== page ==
5 Indications That 'Side-Gigging' Is More Than a Fad
In recent months, the media has labelled the rise of traditionally employed workers taking on part-time side work (a.k.a. "side-gigging") a trend that will likely fade with a surging economy.
However, this view has focused largely on just one particular catalyst: Uber. The truth is, side-gigging has expanded far beyond ride-sharing and will continue to grow in popularity. It’s a natural evolution of the workforce in a changing economy. Like the pioneers of the labor movement in the early 20th century, people want to take charge of their working lives and not be dictated by corporate rule.
All signs also point to the likelihood that this workforce will continue to grow. According to a recent study by my company, Invoice2go, 94 percent of side-giggers surveyed said they wouldn’t choose their freelance work to focus solely on a traditional career. Millennials in particular are embracing more flexible ways of working: The Freelancers Union reports that 38 percent of this age group are taking on freelance work, compared to 32 percent of the rest of the workforce.
Whether you are a budding entrepreneur building a new future for yourself, or an established business owner who could benefit from hiring outside help, here are five facts about side-gigging to keep in mind.
Side-gigging is fruitful
In today’s world, independent workers aren’t capped in terms of their earning potential. That potential extends as far as talent and time allow. With the help of social media, networking now takes place on a global scale; and with online marketplaces like Upwork and 99designs, work opportunities can come from anywhere and everywhere.
In a survey 54 percent of side-giggers using Invoice2go said they believed they could make more money through side jobs than through traditional 9-to-5 employment.
Work-life balance has become a reality
The very nature of the Internet and mobile technology allows the pursuit of a side job beyond business hours. While this may mean working longer hours in the early days to get your side gig up and running, you’ll be working toward truly becoming the boss of your own schedule. If you need a short break or a long hiatus, you can take it whenever you want.
Side-gigging is backed by mobile technology
The adoption of smartphones around the world means opportunity has come to the forefront for anyone who wants it. Where previously it would be inconceivable for an independent worker to access all the technology needed to run a business, apps are now bringing powerful software to everyone.
Side-giggers are turning to various apps to bill customers, track expenses and get paid. Evernote offers highly intuitive note-taking and organizational tools for the worker juggling multiple gigs. Shake makes it possible to create, sign and send legally binding documents from a mobile device.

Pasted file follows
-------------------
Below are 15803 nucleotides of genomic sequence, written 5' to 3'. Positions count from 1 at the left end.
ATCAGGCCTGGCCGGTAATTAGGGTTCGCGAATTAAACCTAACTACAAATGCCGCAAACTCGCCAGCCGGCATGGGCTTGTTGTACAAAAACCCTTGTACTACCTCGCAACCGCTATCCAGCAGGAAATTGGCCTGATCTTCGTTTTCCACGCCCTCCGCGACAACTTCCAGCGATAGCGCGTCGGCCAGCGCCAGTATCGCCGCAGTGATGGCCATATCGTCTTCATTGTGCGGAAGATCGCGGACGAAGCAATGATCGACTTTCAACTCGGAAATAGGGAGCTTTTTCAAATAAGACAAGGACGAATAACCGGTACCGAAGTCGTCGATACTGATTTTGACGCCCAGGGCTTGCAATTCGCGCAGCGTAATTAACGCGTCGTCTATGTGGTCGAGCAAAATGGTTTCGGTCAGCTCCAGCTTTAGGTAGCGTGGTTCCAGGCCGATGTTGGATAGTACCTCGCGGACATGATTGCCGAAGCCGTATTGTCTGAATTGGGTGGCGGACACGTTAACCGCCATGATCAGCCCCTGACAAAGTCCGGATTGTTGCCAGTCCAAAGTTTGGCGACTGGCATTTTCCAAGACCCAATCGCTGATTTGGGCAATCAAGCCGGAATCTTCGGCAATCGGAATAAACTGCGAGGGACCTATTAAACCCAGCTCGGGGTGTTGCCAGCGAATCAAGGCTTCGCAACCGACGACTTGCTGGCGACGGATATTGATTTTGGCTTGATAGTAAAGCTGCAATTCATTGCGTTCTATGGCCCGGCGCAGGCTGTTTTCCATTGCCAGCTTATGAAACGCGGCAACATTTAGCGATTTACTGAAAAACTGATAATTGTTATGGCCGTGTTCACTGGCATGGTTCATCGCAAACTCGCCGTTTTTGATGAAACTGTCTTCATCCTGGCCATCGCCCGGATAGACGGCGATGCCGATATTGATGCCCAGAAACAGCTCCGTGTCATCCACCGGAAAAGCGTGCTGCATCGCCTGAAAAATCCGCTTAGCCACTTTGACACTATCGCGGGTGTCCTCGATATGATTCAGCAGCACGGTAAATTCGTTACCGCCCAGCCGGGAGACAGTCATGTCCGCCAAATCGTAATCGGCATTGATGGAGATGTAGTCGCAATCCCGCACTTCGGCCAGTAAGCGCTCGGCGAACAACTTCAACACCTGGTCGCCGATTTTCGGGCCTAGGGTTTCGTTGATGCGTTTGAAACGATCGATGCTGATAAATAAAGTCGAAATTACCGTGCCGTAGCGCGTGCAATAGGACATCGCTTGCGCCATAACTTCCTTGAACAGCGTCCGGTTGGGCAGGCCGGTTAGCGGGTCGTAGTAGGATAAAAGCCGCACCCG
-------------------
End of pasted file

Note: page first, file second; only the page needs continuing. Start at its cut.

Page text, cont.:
Side-giggers have a positive outlook.
"Do what you love" is a mantra that's easier said than done, but 30 percent of side-giggers report they are indeed working to pursue their passion. Financial responsibilities can make this goal difficult, but a side gig can help bridge the gap between doing what you love and doing what pays the bills. A whopping 93 percent of side-giggers say they're optimistic about their future career path.
There's no turning back
Today's workforce isn't content with the 9-to-5 grind, and many are turning their side-gigs into full-time careers. Forty-seven percent of side-giggers are working to build their side job into a main source of income. Whether or not that is your goal, it certainly has its benefits.
"Side hustles give us creative satisfaction," says Kimberly Palmer, author of The Economy of You: Discover Your Inner Entrepreneur and Recession-Proof Your Life. "It's thrilling to know that something you create or a skill you have is valuable enough that someone else is willing to pay for it."
An added benefit, in today's ever-changing economy, as Palmer points out, is that it's possible to recession-proof your life through the safety net of a side job.
Like it or not, this isn't our parents' world anymore. Members of the up-and-coming millenial generation want to have more control and flexibility over their working environment. It still takes a lot of time and energy to grow an idea into a sustainable business, especially while holding down a traditional job and raising a family.
With the growth of side-gigging made easier by technology, we now have more opportunities to turn our dreams into reality and create more economic strength, which is something we can all get behind.